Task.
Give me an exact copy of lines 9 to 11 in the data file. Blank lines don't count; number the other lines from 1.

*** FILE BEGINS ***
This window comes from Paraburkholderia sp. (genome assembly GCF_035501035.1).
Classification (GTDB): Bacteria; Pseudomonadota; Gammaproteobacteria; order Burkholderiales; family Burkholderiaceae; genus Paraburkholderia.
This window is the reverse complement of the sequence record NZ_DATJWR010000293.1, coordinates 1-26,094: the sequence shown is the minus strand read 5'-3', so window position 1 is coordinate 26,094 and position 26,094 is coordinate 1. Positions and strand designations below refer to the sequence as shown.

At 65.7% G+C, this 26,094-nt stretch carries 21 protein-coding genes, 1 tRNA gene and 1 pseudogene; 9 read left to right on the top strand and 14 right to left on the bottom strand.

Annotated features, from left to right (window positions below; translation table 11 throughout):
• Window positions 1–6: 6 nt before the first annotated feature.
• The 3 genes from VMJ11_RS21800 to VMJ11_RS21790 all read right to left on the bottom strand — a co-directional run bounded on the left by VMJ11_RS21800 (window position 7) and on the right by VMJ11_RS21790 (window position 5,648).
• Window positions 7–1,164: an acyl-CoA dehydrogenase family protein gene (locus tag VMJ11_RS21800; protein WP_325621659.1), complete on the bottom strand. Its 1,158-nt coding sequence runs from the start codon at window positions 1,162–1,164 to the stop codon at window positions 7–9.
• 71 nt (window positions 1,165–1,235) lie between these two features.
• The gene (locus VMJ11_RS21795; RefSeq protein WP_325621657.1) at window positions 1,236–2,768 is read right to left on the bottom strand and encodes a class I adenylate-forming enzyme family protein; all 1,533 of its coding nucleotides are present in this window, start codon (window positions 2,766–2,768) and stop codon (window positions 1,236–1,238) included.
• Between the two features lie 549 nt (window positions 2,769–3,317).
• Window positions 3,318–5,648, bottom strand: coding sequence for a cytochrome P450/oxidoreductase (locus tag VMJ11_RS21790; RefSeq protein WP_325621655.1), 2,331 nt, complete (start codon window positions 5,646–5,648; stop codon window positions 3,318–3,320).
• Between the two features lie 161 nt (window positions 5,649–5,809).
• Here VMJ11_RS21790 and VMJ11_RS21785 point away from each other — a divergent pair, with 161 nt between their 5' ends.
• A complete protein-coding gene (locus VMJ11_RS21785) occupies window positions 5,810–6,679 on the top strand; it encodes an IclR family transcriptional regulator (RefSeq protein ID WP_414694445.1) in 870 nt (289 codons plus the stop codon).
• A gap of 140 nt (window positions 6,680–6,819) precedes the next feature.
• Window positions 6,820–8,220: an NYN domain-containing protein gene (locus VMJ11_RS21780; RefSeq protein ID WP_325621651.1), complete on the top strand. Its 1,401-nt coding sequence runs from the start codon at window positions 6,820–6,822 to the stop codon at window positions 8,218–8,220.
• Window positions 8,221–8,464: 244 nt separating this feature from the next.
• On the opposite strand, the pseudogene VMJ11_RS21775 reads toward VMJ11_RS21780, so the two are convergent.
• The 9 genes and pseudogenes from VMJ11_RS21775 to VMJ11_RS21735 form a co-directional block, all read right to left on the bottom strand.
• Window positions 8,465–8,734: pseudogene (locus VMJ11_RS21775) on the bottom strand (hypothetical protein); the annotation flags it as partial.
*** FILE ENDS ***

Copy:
• 71 nt (window positions 1,165–1,235) lie between these two features.
• The gene (locus VMJ11_RS21795; RefSeq protein WP_325621657.1) at window positions 1,236–2,768 is read right to left on the bottom strand and encodes a class I adenylate-forming enzyme family protein; all 1,533 of its coding nucleotides are present in this window, start codon (window positions 2,766–2,768) and stop codon (window positions 1,236–1,238) included.
• Between the two features lie 549 nt (window positions 2,769–3,317).